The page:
Based on the events of September 11, 2012 in Benghazi, Libya, ‘13 Hours’ tells the story of when ambassador J. Christopher Stevens (Matt Letscher) traveled to this hostile territory only to be subjected to a coordinated attack by Islamic militants on his compound and the nearby American embassy. At two and a half hours the film details the events leading up to the attack, the attack itself and the aftermath. After a whirlwind of informative text explaining Libya's civil war where the same militias that attacked the American embassy and CIA compound were formed as a result of the opposition of leader Muammar Gaddafi we are thrown into the exposition of meeting our lead protagonists. Jack Silva (John Krasinski) is a private contractor hired by good friend and head of security Tyrone "Rone" Woods (James Badge Dale) to protect the inhabitants of a secret base in Benghazi where the CIA is working to gather intel. The chief CIA agent on site, Bob (David Costabile), doesn't particularly feel the hired guns are necessary and so he is more or less forced to put up with Rone and the rest of his gang that includes Tonto (Pablo Schreiber), Boon (David Denman), Tig (Dominic Fumusa) and Oz (Max Martini). It is when the lack of any proper security at the embassy is exposed and these premeditated attacks begin that our heroes who are residing at the CIA compound less than a mile away, but who technically have no responsibility to the ambassador or his own security team, are forced to jump into action. While this small group of operators and soldiers along with a small contingent of Libyan forces have no hesitation in reinforcing the CIA compound and embassy it is their chief who withholds permission to take action. It is here the film hints at the political accusations towards State Department officials who, in the aftermath of the attacks, were criticized for denying requests for additional security prior to the attack. In her role as Secretary of State, Hillary Clinton subsequently took responsibility for the security lapses. While there is no mention of Clinton in the film the frustrations and lack of faith in these highly trained soldiers is apparent in the sentiment. That these soldiers were willing and considered it their responsibility to defend the compound and the American lives inside it is the story Bay is telling and in this sense he is provided with enough gunfire and patriotism to fuel his fire.
As our moral compass in the story Krasinski's Silva is who we cling to most. Given it is a Bay film there is some trouble in finding something below the surface with any of these men, but given the fact I'm a fan of Krasinski and given his usual charm paired with Bay's trademark virility is on full display here it combines to be the most stirring of the performances. From the early close-ups of Silva readying himself to remove his wedding ring (the hired hands are all be married with children and remove their rings so as not to give their enemies an edge) to the ham-handed flashbacks in which we see Silva building a tree house with his two daughters while his wife tells him their girls, "don't need a tree house, they just need more time with their father," it's easy to see the manipulation Bay is employing to suck us into the story. The problem is Bay doesn't need to actively try to make us sympathize with these people. Even if the general public doesn't know what it takes to be one of these guys, to be a soldier, most still understand the sacrifices being made and the level of courage it takes to look potential death in the face and still roll the dice. There is an inherent sense of who these guys are based solely on the line of work they're willing to be a part of, but again - Bay is not known for his subtlety. What is even more troubling than Bay's approach to his character development though, is his approach to the action and violence that is portrayed in the film. Fair warning: the violence is gruesome as all get out with some gnarly visuals put on full display so that audiences might get immersed in the unthinkable lengths some humans will go to in order to do away with other humans. And while the acts of violence in this film are meant to display a lack of humanity on the side of the militias Bay purports to give us these moments so that we might be in shock and awe over just how gnarly things get. There is no sense of loss, no emotional resonance to these moments where actual human lives are being decimated in the blink of an eye, but rather the feeling is that these deaths are almost vulgar in their representation. It's as if Bay is getting off on showing the reality of a hand hanging by only a few tendons. It is only through the slim attachment to Krasinski's Silva that we sense any type of compassion, but it's nowhere near enough.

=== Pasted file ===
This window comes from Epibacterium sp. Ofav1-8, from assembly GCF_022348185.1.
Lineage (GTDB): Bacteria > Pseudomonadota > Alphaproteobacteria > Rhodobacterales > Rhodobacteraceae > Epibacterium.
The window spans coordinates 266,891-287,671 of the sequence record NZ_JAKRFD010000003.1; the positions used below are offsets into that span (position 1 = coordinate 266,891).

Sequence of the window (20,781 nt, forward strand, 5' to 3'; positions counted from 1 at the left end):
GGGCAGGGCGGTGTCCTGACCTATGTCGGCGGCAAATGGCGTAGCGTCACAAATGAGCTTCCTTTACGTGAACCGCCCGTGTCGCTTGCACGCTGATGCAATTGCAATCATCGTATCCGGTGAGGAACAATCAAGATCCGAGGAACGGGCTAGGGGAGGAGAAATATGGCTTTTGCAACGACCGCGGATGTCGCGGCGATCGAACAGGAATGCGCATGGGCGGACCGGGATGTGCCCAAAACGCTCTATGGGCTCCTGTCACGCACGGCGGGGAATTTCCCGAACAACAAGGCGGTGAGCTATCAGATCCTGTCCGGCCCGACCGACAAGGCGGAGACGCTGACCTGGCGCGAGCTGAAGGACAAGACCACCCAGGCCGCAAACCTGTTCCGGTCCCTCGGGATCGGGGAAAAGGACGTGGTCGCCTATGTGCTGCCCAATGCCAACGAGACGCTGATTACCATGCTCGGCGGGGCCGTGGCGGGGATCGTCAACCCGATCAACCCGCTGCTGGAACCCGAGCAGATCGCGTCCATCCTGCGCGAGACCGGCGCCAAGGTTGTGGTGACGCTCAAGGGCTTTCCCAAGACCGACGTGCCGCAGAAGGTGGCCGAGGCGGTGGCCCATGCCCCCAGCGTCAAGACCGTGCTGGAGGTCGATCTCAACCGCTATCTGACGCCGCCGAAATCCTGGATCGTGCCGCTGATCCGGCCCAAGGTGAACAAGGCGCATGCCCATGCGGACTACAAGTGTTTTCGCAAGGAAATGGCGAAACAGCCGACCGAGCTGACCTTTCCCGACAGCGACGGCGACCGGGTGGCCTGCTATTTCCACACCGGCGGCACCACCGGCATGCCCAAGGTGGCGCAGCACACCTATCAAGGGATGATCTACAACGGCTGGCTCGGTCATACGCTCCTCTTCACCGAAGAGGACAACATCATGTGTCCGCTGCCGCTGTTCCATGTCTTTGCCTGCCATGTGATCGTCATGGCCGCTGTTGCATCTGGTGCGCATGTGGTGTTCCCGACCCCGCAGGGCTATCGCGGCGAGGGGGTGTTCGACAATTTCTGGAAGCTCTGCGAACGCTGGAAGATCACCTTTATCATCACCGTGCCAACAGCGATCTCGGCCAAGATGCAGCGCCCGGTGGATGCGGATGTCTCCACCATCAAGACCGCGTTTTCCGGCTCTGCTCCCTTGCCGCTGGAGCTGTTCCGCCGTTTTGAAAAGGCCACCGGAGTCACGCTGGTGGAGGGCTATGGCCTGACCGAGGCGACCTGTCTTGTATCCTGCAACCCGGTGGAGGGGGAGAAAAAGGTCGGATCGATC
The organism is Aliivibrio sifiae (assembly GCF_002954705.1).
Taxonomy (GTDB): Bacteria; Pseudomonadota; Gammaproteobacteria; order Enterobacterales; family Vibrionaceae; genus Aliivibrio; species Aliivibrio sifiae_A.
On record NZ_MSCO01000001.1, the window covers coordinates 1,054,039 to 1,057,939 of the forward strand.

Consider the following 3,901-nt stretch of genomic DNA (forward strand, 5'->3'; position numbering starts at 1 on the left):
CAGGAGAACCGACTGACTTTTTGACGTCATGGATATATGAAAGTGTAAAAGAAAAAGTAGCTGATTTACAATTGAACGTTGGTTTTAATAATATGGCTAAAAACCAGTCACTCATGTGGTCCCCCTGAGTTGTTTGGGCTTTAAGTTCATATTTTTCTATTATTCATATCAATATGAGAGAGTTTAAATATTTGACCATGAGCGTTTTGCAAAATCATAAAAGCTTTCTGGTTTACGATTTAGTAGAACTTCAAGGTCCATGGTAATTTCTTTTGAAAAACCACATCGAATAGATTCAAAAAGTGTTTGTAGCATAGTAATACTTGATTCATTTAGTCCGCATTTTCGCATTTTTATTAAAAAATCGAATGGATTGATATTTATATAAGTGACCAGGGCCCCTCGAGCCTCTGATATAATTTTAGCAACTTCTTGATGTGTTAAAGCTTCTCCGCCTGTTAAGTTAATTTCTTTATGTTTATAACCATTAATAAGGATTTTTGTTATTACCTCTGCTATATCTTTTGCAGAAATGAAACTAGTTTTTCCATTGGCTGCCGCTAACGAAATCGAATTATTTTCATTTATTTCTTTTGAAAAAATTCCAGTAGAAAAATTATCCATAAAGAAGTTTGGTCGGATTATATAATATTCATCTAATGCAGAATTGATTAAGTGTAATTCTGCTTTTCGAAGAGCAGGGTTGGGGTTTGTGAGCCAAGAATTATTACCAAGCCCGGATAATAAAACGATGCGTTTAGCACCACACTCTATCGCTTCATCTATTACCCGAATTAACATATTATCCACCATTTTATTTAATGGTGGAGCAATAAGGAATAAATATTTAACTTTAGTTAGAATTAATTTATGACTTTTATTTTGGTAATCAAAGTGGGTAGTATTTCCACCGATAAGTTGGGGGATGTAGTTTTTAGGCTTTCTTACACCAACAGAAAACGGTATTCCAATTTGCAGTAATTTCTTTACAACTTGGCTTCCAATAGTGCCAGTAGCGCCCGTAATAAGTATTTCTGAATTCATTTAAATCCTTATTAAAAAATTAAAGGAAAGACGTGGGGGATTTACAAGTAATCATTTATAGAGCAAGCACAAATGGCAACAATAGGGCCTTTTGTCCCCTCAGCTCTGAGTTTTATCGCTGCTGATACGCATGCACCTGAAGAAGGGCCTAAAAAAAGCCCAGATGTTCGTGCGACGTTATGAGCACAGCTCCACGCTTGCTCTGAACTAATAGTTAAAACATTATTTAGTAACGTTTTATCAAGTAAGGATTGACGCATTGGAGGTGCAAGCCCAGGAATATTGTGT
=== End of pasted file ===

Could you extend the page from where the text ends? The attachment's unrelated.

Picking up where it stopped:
I began this review by touching on Bay's tendency to over-indulge and while this tendency is clear in a number of examples throughout ‘13 Hours’ the most glaring one is in that nearly two-and-a-half hour runtime. The story certainly creates a complicated world of politics, of good guys and bad guys, and logistics that need explaining that will come to mean more as the events progress, but we aren't even thrust into the main conflict of the film until almost an hour in. There is no doubt the screenplay could have been tighter and the number of action scenes cut in half. By the time we reach the last 45 minutes of the film the whole affair has become such pure chaos that it is impossible to tell who is fighting who and who is good and who is bad. Every good guy has a bushy beard and ash-stained face to the point it is impossible to tell them apart much less make out the difference between them and the people they are fighting against. While Bay has always been a maestro of action sequences his over-indulgence here comes to disarm him as the shoot-outs get repetitive. There isn't enough to differentiate between what our protagonists are doing from one fight to the next to make us understand what has changed in between despite the enemy clearly trying out new tactics. While the film can be beautiful to look at there is no sense of cohesion between the rapid gunfire and the countless explosions that light up the sky, but spark nothing in us emotionally. That said, Bay isn't completely out of tricks as a car chase sequence at the center of the film is peak Bay. It is a sequence so over the top and so unabashedly extreme that there is no way the actual events could have unfolded as we see them here and yet it is as tense as anything in the film while simultaneously being the most exhilarating sequence. It relies on no performances from any of the actors and could essentially be a short film in its own right, but while a highlight among the movie surrounding it this only manages to show the weaknesses of the final product as a whole. Bay is still keen to intercut breathtaking imagery between battles and shoot almost every scene at magic hour, but none of this, none of the over-long battles, and none of the manufactured emotion are enough to make this anything more than a rousing, one-off action movie where the only thing I'll remember is that our heroes like “Tropic Thunder” and so I kind of liked their movie. Not exactly a ringing endorsement, but hey, it could have been a lot worse.